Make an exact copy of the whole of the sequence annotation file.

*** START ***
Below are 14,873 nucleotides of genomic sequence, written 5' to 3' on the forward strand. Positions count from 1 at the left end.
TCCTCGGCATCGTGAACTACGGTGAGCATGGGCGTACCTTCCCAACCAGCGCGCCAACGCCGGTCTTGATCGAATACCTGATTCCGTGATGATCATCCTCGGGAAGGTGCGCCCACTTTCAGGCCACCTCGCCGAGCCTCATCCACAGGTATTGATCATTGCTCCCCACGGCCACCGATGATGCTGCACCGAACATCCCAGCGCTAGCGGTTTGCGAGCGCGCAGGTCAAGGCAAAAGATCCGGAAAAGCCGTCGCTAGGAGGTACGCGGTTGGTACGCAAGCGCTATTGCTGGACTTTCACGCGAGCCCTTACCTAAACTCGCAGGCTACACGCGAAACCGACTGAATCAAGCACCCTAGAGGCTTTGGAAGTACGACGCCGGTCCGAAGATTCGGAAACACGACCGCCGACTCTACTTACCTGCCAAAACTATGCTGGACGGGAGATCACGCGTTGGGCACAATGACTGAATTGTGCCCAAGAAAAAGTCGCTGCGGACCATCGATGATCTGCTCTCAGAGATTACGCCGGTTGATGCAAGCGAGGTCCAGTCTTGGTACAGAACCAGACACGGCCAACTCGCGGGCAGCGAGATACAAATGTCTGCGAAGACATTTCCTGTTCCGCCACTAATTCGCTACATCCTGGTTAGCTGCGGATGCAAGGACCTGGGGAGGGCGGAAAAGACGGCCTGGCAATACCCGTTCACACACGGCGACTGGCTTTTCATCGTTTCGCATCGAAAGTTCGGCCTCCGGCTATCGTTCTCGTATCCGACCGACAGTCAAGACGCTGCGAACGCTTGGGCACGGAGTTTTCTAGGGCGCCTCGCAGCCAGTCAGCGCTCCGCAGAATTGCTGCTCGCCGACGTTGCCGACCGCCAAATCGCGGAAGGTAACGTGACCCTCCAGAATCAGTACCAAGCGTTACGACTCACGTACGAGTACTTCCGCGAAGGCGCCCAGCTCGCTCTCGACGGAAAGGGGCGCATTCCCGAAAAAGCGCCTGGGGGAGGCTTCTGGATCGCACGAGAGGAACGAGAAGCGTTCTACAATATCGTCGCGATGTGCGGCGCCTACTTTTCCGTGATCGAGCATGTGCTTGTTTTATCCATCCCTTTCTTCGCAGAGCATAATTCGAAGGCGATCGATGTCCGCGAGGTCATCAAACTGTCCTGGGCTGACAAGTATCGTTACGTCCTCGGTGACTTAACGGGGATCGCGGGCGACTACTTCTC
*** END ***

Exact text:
Below are 14,873 nucleotides of genomic sequence, written 5' to 3' on the forward strand. Positions count from 1 at the left end.
TCCTCGGCATCGTGAACTACGGTGAGCATGGGCGTACCTTCCCAACCAGCGCGCCAACGCCGGTCTTGATCGAATACCTGATTCCGTGATGATCATCCTCGGGAAGGTGCGCCCACTTTCAGGCCACCTCGCCGAGCCTCATCCACAGGTATTGATCATTGCTCCCCACGGCCACCGATGATGCTGCACCGAACATCCCAGCGCTAGCGGTTTGCGAGCGCGCAGGTCAAGGCAAAAGATCCGGAAAAGCCGTCGCTAGGAGGTACGCGGTTGGTACGCAAGCGCTATTGCTGGACTTTCACGCGAGCCCTTACCTAAACTCGCAGGCTACACGCGAAACCGACTGAATCAAGCACCCTAGAGGCTTTGGAAGTACGACGCCGGTCCGAAGATTCGGAAACACGACCGCCGACTCTACTTACCTGCCAAAACTATGCTGGACGGGAGATCACGCGTTGGGCACAATGACTGAATTGTGCCCAAGAAAAAGTCGCTGCGGACCATCGATGATCTGCTCTCAGAGATTACGCCGGTTGATGCAAGCGAGGTCCAGTCTTGGTACAGAACCAGACACGGCCAACTCGCGGGCAGCGAGATACAAATGTCTGCGAAGACATTTCCTGTTCCGCCACTAATTCGCTACATCCTGGTTAGCTGCGGATGCAAGGACCTGGGGAGGGCGGAAAAGACGGCCTGGCAATACCCGTTCACACACGGCGACTGGCTTTTCATCGTTTCGCATCGAAAGTTCGGCCTCCGGCTATCGTTCTCGTATCCGACCGACAGTCAAGACGCTGCGAACGCTTGGGCACGGAGTTTTCTAGGGCGCCTCGCAGCCAGTCAGCGCTCCGCAGAATTGCTGCTCGCCGACGTTGCCGACCGCCAAATCGCGGAAGGTAACGTGACCCTCCAGAATCAGTACCAAGCGTTACGACTCACGTACGAGTACTTCCGCGAAGGCGCCCAGCTCGCTCTCGACGGAAAGGGGCGCATTCCCGAAAAAGCGCCTGGGGGAGGCTTCTGGATCGCACGAGAGGAACGAGAAGCGTTCTACAATATCGTCGCGATGTGCGGCGCCTACTTTTCCGTGATCGAGCATGTGCTTGTTTTATCCATCCCTTTCTTCGCAGAGCATAATTCGAAGGCGATCGATGTCCGCGAGGTCATCAAACTGTCCTGGGCTGACAAGTATCGTTACGTCCTCGGTGACTTAACGGGGATCGCGGGCGACTACTTCTC